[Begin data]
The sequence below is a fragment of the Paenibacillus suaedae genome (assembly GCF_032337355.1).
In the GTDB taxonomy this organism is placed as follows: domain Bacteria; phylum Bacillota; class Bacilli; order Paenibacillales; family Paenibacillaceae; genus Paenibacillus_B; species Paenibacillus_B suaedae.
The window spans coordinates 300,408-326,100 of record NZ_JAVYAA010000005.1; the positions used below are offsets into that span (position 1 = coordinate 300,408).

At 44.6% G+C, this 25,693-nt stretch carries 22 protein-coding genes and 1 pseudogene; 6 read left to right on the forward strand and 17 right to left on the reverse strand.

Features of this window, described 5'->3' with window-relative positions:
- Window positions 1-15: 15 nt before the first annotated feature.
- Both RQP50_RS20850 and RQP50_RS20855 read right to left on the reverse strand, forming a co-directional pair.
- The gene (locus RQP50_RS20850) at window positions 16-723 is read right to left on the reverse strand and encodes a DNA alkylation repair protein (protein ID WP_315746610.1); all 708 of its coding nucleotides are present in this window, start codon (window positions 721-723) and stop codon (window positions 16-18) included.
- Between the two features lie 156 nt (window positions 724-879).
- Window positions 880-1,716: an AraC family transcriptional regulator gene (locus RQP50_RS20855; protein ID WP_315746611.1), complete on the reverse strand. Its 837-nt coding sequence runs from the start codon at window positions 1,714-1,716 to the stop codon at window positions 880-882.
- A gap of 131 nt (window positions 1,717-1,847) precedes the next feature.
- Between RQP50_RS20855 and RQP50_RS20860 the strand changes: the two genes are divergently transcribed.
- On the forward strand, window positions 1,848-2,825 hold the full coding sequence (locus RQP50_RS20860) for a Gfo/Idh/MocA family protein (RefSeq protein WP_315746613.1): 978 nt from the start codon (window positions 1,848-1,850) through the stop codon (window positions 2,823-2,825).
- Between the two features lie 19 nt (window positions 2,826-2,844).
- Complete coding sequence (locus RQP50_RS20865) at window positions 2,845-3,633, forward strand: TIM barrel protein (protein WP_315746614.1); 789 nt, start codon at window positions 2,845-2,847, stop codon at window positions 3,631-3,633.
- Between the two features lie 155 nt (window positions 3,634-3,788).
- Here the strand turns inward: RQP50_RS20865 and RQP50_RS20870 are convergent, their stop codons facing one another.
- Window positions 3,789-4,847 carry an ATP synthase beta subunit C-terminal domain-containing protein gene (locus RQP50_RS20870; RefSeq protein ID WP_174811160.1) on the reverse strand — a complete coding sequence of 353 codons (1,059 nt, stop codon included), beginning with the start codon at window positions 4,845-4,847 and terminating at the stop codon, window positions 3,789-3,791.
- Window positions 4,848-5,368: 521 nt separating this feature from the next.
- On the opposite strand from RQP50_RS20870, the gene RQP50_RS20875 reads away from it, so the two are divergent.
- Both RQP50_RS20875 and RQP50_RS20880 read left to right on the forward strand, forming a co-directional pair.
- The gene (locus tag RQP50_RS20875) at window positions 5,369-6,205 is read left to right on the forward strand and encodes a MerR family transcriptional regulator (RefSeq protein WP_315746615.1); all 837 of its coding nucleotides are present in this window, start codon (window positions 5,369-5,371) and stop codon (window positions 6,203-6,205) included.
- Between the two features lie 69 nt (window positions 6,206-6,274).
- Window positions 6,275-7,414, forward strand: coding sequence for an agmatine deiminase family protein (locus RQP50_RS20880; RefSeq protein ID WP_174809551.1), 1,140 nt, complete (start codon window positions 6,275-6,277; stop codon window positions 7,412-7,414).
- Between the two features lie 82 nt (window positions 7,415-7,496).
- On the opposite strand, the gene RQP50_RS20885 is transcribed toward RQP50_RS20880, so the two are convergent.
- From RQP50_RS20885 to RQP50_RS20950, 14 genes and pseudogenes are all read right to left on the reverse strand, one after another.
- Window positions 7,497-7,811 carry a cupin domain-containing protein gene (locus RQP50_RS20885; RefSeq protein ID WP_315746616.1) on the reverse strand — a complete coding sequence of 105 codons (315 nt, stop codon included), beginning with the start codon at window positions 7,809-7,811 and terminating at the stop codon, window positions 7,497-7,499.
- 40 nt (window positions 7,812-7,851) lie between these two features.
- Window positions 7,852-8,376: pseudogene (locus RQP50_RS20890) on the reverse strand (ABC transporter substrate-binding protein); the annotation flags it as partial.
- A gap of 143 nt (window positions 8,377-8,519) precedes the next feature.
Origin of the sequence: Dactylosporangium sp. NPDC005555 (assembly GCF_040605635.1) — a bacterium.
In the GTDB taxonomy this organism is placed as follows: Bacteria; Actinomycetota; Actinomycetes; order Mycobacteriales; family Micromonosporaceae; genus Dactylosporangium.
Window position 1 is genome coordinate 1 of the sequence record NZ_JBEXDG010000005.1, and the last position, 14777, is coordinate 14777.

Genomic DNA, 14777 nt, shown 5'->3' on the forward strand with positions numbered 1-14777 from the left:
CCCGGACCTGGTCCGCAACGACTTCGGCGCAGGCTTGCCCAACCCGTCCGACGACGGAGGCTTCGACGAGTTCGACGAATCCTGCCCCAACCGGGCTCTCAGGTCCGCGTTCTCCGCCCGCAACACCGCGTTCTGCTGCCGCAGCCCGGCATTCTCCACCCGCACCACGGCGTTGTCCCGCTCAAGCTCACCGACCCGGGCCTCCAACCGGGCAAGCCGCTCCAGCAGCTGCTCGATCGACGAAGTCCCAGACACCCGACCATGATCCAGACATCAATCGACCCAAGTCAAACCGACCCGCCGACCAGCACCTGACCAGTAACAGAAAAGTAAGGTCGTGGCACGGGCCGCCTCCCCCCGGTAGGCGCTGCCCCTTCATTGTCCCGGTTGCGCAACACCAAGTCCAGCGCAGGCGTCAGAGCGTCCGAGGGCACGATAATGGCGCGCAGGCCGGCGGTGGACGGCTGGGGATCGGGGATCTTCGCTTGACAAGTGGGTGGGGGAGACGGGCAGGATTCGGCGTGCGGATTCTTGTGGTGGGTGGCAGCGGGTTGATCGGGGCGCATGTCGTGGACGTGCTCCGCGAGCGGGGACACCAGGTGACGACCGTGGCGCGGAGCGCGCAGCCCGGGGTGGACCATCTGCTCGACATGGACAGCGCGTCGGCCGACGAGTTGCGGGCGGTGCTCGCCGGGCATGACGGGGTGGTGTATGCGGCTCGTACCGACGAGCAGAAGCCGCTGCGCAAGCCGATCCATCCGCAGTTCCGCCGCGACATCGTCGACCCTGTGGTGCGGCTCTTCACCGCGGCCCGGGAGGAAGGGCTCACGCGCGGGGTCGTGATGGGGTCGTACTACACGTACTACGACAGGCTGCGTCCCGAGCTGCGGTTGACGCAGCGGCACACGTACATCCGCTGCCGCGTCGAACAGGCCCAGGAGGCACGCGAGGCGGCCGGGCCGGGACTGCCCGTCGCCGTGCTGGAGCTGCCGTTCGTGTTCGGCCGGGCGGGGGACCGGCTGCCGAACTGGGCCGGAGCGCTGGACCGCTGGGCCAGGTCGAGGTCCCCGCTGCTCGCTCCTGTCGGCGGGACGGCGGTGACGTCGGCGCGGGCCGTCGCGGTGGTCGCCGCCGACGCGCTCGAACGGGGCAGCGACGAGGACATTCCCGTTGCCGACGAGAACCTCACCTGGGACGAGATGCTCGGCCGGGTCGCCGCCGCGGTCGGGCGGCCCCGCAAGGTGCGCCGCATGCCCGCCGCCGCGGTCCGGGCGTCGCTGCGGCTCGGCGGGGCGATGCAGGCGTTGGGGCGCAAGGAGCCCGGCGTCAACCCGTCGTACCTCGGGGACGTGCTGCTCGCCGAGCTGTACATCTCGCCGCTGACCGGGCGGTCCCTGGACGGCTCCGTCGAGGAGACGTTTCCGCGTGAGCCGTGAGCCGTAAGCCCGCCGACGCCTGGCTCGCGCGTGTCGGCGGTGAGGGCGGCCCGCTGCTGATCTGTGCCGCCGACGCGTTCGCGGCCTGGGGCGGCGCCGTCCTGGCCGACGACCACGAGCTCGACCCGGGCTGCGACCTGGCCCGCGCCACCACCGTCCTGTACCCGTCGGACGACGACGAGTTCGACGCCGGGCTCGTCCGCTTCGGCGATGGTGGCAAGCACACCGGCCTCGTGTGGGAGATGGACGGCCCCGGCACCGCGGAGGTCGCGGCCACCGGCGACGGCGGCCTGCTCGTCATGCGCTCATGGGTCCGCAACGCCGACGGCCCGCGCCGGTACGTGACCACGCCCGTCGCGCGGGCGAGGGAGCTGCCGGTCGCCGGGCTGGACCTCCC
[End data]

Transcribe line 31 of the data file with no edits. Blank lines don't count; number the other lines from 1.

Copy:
- A gap of 143 nt (window positions 8,377-8,519) precedes the next feature.